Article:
MacDougall Eye Center
Laser is an acronym for light amplification by stimulated emission of radiation. A medical instrument that produces a powerful beam of light and can produce intense heat or cool vaporization when focused at close range. Lasers are often used in surgery to remove tissue. [http://www.eyesurgeryeducation.com/Glossary.html]
At the MacDougall Eye Center, laser surgery is used to destroy or inhibit the growth of abnormal retinal blood vessels, to stop bleeding due to injury, and to repair torn retinas. Our lasers, used in conjunction with an indirect laser ophthalmoscope, makes possible state-of-the-art treatment of diseases such as glaucoma and diabetic retinopathy.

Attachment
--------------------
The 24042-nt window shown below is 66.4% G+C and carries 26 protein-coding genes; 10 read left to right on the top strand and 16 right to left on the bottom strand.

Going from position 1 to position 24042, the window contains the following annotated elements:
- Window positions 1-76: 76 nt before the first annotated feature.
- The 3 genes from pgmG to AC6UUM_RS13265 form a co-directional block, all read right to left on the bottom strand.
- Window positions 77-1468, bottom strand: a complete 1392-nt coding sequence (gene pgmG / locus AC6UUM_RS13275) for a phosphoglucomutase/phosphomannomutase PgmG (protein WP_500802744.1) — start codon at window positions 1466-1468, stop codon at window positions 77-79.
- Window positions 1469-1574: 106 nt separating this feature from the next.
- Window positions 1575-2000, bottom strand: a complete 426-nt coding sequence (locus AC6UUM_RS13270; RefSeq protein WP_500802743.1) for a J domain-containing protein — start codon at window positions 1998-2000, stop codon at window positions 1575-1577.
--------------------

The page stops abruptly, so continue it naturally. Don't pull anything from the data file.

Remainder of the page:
Diabetes often affects vision by causing cataracts and, most seriously, diabetic retinopathy. Diabetic retinopathy, which causes damage to the blood vessels of the retina, affects up to 20 percent of diabetics and can cause severe loss of vision, sometimes resulting in blindness.
Now, through the use of vitreous surgery and photocoagulation laser surgery, loss of vision due to diabetic retinopathy is largely preventable.